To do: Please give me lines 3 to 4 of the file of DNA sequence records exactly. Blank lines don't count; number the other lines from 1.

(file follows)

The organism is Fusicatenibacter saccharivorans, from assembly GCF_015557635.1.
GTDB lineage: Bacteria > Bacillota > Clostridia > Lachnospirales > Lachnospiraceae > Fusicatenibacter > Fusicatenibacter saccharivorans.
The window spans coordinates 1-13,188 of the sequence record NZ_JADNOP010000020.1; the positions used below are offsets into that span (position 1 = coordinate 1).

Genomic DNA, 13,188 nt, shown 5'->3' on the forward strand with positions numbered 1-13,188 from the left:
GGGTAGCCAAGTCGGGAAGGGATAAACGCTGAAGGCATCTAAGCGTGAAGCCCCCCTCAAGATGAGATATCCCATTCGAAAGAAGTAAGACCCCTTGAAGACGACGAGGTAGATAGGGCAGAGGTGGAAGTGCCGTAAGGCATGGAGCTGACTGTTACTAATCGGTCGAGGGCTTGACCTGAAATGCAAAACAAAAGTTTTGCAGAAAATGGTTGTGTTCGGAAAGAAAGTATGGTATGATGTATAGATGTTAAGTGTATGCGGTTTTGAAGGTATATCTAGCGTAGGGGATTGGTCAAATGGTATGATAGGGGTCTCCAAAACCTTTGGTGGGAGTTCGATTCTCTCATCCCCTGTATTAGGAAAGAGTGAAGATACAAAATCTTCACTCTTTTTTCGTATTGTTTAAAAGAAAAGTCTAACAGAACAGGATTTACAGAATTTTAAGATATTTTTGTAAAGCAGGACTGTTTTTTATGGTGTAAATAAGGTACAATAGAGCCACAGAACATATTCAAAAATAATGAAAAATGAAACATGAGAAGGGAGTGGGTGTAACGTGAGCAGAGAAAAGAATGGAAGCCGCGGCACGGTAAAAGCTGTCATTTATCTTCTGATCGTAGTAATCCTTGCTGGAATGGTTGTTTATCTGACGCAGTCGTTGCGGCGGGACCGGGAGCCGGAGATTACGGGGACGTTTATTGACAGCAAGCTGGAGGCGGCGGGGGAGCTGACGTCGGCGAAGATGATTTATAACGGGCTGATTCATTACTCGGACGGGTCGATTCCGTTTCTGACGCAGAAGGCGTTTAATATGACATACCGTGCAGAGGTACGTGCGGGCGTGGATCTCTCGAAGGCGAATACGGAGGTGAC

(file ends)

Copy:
The window spans coordinates 1-13,188 of the sequence record NZ_JADNOP010000020.1; the positions used below are offsets into that span (position 1 = coordinate 1).

Genomic DNA, 13,188 nt, shown 5'->3' on the forward strand with positions numbered 1-13,188 from the left: